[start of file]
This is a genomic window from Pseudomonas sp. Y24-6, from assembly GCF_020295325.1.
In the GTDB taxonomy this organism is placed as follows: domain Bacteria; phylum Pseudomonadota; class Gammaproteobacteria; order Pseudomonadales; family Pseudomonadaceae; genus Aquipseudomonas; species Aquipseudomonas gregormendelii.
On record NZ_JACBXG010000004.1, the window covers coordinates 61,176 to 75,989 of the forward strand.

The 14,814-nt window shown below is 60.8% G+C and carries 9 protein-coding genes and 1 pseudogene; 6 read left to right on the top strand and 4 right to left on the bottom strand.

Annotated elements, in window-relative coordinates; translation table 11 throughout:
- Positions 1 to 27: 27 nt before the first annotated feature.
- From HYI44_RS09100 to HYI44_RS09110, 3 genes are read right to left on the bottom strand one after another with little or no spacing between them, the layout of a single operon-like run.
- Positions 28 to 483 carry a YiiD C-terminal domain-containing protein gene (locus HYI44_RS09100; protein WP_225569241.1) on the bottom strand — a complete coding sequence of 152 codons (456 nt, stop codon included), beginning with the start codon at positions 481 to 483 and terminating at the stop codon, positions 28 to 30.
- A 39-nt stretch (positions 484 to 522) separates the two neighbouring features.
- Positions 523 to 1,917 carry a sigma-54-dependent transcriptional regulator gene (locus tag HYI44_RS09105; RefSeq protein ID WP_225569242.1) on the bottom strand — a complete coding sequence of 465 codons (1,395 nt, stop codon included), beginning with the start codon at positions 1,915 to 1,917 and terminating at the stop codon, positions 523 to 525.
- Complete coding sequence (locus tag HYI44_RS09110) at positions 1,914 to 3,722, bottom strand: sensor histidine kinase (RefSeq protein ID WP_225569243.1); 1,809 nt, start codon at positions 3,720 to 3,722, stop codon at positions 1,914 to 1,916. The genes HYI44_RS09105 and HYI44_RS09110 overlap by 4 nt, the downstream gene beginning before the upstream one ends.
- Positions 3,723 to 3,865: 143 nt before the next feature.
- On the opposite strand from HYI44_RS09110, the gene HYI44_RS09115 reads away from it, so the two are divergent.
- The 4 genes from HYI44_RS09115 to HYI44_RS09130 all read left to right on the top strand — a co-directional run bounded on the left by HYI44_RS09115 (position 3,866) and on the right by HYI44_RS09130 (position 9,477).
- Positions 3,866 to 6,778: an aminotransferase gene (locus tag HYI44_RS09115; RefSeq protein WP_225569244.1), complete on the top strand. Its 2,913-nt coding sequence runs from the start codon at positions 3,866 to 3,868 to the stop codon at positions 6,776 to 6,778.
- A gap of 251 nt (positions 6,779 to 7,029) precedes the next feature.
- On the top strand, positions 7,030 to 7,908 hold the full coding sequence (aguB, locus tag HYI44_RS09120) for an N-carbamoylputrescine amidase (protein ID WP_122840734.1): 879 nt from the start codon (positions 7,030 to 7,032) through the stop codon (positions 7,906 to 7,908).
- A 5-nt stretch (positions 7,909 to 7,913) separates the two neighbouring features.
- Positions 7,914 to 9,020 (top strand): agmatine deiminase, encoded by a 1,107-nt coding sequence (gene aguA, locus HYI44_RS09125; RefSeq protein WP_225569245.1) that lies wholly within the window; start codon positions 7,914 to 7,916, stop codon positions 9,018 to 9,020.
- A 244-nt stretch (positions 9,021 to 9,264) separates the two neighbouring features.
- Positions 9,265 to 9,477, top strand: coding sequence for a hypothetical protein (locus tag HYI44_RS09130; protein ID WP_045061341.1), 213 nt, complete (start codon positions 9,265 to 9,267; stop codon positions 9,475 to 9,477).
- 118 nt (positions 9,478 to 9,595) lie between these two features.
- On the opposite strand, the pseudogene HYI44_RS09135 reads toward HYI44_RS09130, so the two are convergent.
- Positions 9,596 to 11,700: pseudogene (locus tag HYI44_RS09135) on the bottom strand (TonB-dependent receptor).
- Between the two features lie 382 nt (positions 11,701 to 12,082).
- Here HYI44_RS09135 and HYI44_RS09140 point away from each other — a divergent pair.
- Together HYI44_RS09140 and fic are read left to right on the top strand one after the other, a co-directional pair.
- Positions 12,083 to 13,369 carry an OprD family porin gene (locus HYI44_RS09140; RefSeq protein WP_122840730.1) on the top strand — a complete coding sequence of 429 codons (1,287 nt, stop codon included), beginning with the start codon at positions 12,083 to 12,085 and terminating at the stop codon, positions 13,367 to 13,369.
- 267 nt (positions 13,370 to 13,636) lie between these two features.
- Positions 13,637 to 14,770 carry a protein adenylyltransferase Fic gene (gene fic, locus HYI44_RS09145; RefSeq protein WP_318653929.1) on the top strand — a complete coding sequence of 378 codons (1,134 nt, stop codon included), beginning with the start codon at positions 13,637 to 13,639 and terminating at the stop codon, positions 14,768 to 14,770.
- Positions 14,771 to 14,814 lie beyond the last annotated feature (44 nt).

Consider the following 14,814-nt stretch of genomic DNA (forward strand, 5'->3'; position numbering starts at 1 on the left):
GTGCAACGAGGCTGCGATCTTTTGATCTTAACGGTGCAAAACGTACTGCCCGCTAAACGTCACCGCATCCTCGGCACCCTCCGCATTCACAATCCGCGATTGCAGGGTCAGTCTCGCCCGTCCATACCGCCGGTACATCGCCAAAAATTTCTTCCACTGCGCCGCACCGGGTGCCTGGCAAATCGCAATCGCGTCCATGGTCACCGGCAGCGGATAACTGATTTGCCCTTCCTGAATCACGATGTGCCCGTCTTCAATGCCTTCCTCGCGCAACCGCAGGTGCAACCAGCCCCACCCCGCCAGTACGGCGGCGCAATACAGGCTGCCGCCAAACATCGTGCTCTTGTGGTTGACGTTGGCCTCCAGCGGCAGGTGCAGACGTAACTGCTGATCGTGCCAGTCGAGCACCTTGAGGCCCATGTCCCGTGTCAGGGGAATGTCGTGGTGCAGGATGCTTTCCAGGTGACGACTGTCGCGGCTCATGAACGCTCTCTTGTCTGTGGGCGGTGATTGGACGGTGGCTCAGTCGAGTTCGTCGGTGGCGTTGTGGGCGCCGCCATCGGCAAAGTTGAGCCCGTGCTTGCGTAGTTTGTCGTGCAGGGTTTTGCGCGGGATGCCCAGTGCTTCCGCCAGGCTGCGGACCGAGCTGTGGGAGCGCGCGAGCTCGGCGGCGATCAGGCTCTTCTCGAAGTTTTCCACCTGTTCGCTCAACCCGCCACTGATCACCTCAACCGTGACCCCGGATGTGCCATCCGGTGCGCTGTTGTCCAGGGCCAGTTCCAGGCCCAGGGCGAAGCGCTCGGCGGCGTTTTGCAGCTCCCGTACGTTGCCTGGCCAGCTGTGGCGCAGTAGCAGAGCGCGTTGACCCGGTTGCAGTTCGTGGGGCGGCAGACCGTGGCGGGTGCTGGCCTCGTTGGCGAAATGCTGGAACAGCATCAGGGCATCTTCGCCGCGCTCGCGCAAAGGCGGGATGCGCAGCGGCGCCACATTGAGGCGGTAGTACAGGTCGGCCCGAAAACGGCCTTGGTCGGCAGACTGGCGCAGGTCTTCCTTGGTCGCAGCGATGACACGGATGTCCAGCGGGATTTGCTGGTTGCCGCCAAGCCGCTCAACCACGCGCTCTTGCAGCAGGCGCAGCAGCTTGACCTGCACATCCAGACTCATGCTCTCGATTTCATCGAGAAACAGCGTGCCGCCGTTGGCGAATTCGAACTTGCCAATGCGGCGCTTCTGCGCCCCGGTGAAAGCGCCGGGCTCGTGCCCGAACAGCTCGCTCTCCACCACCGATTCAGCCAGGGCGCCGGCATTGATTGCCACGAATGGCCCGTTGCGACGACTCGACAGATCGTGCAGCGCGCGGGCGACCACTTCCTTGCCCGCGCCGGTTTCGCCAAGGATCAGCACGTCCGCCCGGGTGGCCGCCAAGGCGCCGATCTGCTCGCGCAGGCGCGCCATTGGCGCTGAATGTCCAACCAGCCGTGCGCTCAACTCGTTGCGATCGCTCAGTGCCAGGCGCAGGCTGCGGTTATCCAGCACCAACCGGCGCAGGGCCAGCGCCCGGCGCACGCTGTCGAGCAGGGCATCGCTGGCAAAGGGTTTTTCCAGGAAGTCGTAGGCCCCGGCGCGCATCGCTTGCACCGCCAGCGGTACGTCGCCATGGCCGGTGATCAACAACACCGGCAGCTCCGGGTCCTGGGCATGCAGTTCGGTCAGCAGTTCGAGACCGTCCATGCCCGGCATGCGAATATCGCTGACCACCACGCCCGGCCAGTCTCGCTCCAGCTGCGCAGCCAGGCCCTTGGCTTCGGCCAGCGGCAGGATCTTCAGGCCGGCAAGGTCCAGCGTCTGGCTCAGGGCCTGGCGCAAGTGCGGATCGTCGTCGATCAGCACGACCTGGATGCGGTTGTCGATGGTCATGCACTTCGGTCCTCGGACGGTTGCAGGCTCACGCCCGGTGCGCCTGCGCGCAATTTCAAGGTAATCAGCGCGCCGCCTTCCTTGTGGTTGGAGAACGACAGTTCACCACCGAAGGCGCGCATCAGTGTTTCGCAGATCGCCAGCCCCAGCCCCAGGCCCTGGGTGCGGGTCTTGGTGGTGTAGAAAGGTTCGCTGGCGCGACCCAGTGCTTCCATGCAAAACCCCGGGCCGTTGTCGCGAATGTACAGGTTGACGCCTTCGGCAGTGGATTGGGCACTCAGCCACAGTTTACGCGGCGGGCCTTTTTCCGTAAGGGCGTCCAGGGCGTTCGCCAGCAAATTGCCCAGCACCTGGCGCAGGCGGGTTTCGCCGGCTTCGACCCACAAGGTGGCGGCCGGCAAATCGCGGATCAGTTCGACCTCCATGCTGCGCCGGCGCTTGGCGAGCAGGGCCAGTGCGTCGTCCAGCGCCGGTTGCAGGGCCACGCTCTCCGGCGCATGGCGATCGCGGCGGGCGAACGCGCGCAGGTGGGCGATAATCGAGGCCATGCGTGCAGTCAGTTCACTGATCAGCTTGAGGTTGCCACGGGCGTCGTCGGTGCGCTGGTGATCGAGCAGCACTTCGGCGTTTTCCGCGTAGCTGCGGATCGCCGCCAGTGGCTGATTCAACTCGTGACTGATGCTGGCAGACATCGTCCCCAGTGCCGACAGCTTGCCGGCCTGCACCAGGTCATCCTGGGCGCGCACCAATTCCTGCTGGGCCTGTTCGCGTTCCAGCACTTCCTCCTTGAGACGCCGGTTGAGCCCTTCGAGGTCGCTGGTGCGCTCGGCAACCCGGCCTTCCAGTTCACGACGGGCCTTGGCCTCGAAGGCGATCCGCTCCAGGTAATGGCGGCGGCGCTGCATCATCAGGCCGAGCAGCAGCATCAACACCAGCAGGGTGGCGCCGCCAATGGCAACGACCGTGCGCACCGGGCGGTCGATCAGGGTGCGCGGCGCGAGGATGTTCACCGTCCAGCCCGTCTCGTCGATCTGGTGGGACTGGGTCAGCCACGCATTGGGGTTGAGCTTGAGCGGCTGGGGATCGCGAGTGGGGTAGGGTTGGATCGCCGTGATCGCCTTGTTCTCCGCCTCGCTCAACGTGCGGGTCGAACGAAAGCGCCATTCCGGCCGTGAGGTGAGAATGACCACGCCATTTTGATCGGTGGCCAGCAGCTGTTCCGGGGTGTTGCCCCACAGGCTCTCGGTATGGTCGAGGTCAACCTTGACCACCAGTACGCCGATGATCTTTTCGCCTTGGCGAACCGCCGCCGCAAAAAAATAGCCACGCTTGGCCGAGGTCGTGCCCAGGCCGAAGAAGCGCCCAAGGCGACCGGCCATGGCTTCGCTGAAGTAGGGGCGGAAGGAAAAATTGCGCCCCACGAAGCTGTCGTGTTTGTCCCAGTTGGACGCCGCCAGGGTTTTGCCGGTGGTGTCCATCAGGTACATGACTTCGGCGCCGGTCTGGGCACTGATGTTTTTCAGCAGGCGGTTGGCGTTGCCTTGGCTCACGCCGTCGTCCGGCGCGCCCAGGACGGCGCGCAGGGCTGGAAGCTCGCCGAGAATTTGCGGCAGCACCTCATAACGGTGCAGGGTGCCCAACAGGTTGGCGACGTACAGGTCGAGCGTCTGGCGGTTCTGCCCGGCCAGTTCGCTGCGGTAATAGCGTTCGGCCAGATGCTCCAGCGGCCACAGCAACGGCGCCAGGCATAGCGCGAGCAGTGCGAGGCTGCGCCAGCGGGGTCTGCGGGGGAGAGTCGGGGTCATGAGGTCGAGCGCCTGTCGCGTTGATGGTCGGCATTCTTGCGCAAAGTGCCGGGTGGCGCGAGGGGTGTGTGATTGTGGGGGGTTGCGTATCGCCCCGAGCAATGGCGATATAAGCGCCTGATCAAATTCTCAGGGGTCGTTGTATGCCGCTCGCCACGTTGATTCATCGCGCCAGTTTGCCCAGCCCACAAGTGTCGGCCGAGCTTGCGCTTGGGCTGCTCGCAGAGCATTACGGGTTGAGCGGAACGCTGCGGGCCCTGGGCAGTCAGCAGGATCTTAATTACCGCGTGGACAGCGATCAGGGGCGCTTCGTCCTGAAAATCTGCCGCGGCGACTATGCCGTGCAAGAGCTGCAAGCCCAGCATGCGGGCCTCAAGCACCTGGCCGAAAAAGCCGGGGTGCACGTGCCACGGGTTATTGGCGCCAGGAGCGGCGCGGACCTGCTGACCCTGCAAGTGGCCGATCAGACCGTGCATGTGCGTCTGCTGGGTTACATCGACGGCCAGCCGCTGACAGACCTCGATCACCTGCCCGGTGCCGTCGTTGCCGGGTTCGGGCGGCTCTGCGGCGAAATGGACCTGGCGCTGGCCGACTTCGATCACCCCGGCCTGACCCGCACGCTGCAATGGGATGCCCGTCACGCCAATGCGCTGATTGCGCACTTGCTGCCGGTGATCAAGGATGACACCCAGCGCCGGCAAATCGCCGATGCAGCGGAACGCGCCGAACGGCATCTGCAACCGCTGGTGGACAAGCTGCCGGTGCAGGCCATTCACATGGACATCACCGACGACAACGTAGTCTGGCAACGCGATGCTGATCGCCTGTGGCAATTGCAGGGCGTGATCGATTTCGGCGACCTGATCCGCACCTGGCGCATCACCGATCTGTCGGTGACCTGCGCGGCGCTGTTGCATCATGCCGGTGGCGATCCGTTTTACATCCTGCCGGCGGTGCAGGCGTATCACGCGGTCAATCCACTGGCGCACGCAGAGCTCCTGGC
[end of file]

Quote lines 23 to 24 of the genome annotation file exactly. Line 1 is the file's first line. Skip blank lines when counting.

- On the opposite strand, the pseudogene HYI44_RS09135 reads toward HYI44_RS09130, so the two are convergent.
- Positions 9,596 to 11,700: pseudogene (locus tag HYI44_RS09135) on the bottom strand (TonB-dependent receptor).